June, 2019.

It’s Sunday morning, another Hawke’s Bay blue-skied, windless, winter’s morning. 

June and I have rescued the last of the tomatoes and stumbled with joy upon the odd hidden kūmara. 

I hear the sounds of Haden, Hamish and James playing soccer in the basin and have waved to Emily, Rebecca and Alice as I fed out. There is a new mountain of dirt beside the sandpit and I eavesdrop on their adventurous stories. There seemed to be predators, kidnappers and a girl called Lisa. I wish her well.

June didn’t seem to be treating the West as well as the East. 

Himatangi Beach Camp on a wild and wet Queen’s Birthday weekend. Hot water bottles clutched, knee blankets coveted, hail hammering, voices lost and wind rocking our bus like a matchbox toy. Not ideal for a winter gathering of folkies, but really it didn’t matter. Being together, yelling songs above the din, gasping at gusts, venturing to the shared loos with inside out umbrellas. Just all part of the memories and later on craic. 

While the musos plucked, I did manage a small excursion to a nearby garage sale. For sixteen dollars this is what I bought: one pukeko clock, one fairy princess dress, one standard lamp, one large barbeque hotplate and two tables. 

Peter looked puzzled. He offered his opinion. It is not always necessary to offer opinions. After 40 years I had rather thought Peter would have understood observational boundaries. He offered the following: “But Mary, you hate pukeko, we have six standard lamps, a room of dress-ups, five large barbeque hotplates and thirty-one tables.”

I looked at him with inward eyes a-rolling and with a slight shoulder huff I pointed out that that was not the point. The point was of course, sixteen dollars. I chose that moment to remind him that we needed to quickly pop down to Wellington to pick up the Axminster carpet I had happily acquired for my next very good idea.

Peter is a different kind of shopper. He is not blessed with my obvious abilities. Some might suggest that is to be admired, but I hesitate to agree. 

It was the National Australian Festival. With anticipation we rolled into the grounds, hired Camry bursting at the seams with the tools of our trade. Wrist bands secured, car parking stickers placed, and we headed to the performers tent city. Row upon row of immaculate tents awaiting their charges. Stretchers, mattresses and a lamp. What more could we want?

Well, a few things. Chairs and a makeshift table scavenged, a quick trip to the supermarket for essentials including three cooler bags, ice and for reasons known only to Peter, a bag of rice … basmati.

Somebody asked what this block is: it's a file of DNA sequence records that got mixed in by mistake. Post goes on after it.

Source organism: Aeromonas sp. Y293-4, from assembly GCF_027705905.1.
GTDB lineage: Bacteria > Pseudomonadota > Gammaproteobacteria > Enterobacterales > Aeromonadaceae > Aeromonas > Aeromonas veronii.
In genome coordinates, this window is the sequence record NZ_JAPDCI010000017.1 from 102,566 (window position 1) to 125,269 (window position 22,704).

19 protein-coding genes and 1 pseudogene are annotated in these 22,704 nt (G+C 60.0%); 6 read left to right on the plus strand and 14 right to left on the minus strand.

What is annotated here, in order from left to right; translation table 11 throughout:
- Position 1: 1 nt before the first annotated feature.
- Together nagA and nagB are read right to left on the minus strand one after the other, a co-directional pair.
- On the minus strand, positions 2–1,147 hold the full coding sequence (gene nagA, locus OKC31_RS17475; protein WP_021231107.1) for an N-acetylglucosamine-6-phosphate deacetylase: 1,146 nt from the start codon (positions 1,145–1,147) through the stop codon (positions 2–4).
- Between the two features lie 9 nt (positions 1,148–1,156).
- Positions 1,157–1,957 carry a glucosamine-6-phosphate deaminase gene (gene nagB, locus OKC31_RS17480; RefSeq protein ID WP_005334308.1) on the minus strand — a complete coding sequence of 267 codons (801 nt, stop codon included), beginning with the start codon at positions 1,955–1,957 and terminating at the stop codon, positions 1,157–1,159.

Night was closing in. Beds were hurriedly made, ice divided fairly, and the Welcome Concert called. Two cooler bags on the floor, one on the bed, Bob’s your uncle, off we went.

An hour later I returned in search of my phone. I looked through the car. I looked through the suitcases, costumes tumbled to the left, they tumbled to the right. I looked under beds, on beds, around beds.

I borrowed the security guard’s torch. I looked up, I looked down, I looked inside and out. Nothing. I returned the torch.

“Here,” said the helpful guard, “take this torch, it’s stronger, it’ll shine the arse out of a kangaroo.”

“That’s quaint,” I thought.

I looked everywhere. I started looking in places I had never been.

This time, however, I noticed that the earth-bound coolers were showing signs of leakage. My eyes travelled up to the cooler sitting happily on my stretcher. As I lifted, the water dripped a steady flow, all through the first duvet, all through the second duvet, through the mattress and onto the cot itself, pooling in a pretty puddle wherein lay my phone. I gasped, I grabbed, I wiped and I returned the torch.

“Oh dear,” said the guard, “what you need is a bag of rice.”

“Funny you should say that,” I smiled as I showed him the basmati rice with phone. I will never doubt Peter’s purchases again … well hardly ever…

Sometimes on this rapid descent to the inevitable I sometimes listen to the creak of my bones and the emptying of my head and feel a little curious about the future. 

Yesterday I popped into see CHB’s much-beloved Clarice Anderson, QSM, 96 years old. I crashed a choir practice. Clarice in her studio, Clarice blind from birth, Clarice the Speech and Drama teacher, Clarice the giver, the listener, the supporter. Clarice, 96, leading the choir that sings to those who are rest home bound. 

I like a bit of inspiration and hope on a winter’s morning. 

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